He said that was the gross weight of the haul. It was not known how pure the drug was.
Drug smuggling attracts the death penalty in Indonesia.
"This is a result of work by our intelligence officers in cooperation with anti-drug officers based at the airport," Sugiarto said.
The police operation ended early this morning.
Earlier, a DFAT spokeswoman said its information was that eight Australians had been arrested - five at Bali's Denpasar airport and three later at their hotel.
"We're aware that eight Australians - seven males and a female - have been detained for attempting to export a quantity of drugs," the DFAT spokeswoman said.
"The quantity and type of drugs will be determined by chemical analysis."
Australian Federal Police said the four arrested at Bali's main airport each had 2kg of heroin strapped to their bodies.
A fifth man was also arrested at the airport, and four other men were later taken into custody at a Bali hotel.
The DFAT spokeswoman said officers from the Australian consulate in Bali would seek access to the Australians, and would offer them consular assistance.
Meanwhile this latest drug bust in Bali would not threaten slowly improving diplomatic relations between Australia and Indonesia, Indonesia's chief foreign affairs spokesman Marty Natalegawa said.
"This is clearly an issue of drugs and drug smuggling. There is no doubt that - Indonesians and Australians - we are all against that," he said.
Natalegawa said the arrested Australians should receive proper consular assistance and a fair trial.
"The Australian government through its embassy in Jakarta has the opportunity to give necessary protection for their nationals without intervening (in the case)," he said.
Natalegawa said lobbying by the Australian government on behalf of accused drug smuggler Schapelle Corby had not crossed the line diplomatically and had not amounted to interference in Indonesia's judicial system.
"They haven't been doing that. They have been very correct," he said.
Australians 'will face firing squad if convicted'
It's a nightmare that is all too hauntingly familiar - Australians allegedly found with drugs at Bali airport now face the prospect of Indonesia's crowded death row and execution by firing squad.
Nine Australians - eight men and one woman - were arrested in Bali, allegedly with more than 11 kilograms of heroin, during an airport drug swoop and follow-up hotel raid.
The bust - thought to be biggest ever involving Australians in Indonesia - came just days before Indonesian prosecutors are to announce the sentence they think Gold Coast woman Schapelle Corby should get if she is found guilty of marijuana importation.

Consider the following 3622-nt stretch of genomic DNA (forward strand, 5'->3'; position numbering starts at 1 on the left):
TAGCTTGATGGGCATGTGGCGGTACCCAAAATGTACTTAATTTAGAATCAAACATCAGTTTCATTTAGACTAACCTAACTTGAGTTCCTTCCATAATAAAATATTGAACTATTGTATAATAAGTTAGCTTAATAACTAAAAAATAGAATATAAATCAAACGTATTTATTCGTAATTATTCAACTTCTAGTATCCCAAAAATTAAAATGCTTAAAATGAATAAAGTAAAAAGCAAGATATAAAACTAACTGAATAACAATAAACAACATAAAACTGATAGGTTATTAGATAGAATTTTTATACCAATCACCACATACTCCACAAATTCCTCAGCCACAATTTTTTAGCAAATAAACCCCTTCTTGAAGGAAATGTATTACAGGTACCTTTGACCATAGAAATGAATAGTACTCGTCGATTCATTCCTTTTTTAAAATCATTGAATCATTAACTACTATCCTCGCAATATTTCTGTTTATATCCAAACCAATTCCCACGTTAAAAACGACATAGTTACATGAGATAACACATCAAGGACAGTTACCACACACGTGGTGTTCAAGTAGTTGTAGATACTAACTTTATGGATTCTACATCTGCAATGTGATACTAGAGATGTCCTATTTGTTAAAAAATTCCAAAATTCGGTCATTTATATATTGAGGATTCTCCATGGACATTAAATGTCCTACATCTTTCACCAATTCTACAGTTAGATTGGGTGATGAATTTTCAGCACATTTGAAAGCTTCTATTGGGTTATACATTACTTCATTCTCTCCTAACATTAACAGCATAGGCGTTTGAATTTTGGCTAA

Attorney-General Philip Ruddock is also expected in Indonesia later in the week to discuss Corby's case as well as legal ties between the two countries.
Justice Minister Chris Ellison has only just left Jakarta after a lobbying effort on Corby's behalf.
But while Corby looks set to avoid the death penalty amid a public outcry that she was an innocent victim of drug gangs, the latest wave of arrests will be viewed far more seriously by Indonesian authorities because it involves heroin.
"If found guilty, death penalty," the head of the Bali police anti-drugs squad Colonel Bambang Sugiarto told AAP.
Only last year Jakarta executed two Thais and an Indian for drug offences in the 1990s.
Thais Saelow Prasert, 59, and Namsong Sirilak, 32, were shot by a firing squad last October for importing 12.1 kilograms of heroin.
Indian national Ayodhya Prasad Chaubey was executed on August 5, 2004, making him the first person executed in Indonesia since 2001.
Indonesia has increasingly become not only a transit route, but also a market for drug traffickers.
Its courts have passed a dozen death sentences against foreigners found guilty of drug offences in recent years.
At least 56 people are believed to be on death row, including Seck Osmane, 29, from Senegal, who was sentenced last year for carrying 2.4 kilograms of heroin.
There are also at least three Indonesians, two Nigerians, a Nepali and a Melawi man.
Amnesty International has warned the trials for the two Thais and Chaubey might not have been fair because they did not have access to legal representation before facing court or have access to interpreters during the police investigation.
Clemency requests were rejected by then-president Megawati Soekarnoputri.
But Indonesia is also considering a proposal to commute death sentences to life imprisonment in cases where a prisoner has not been executed within five years of being convicted.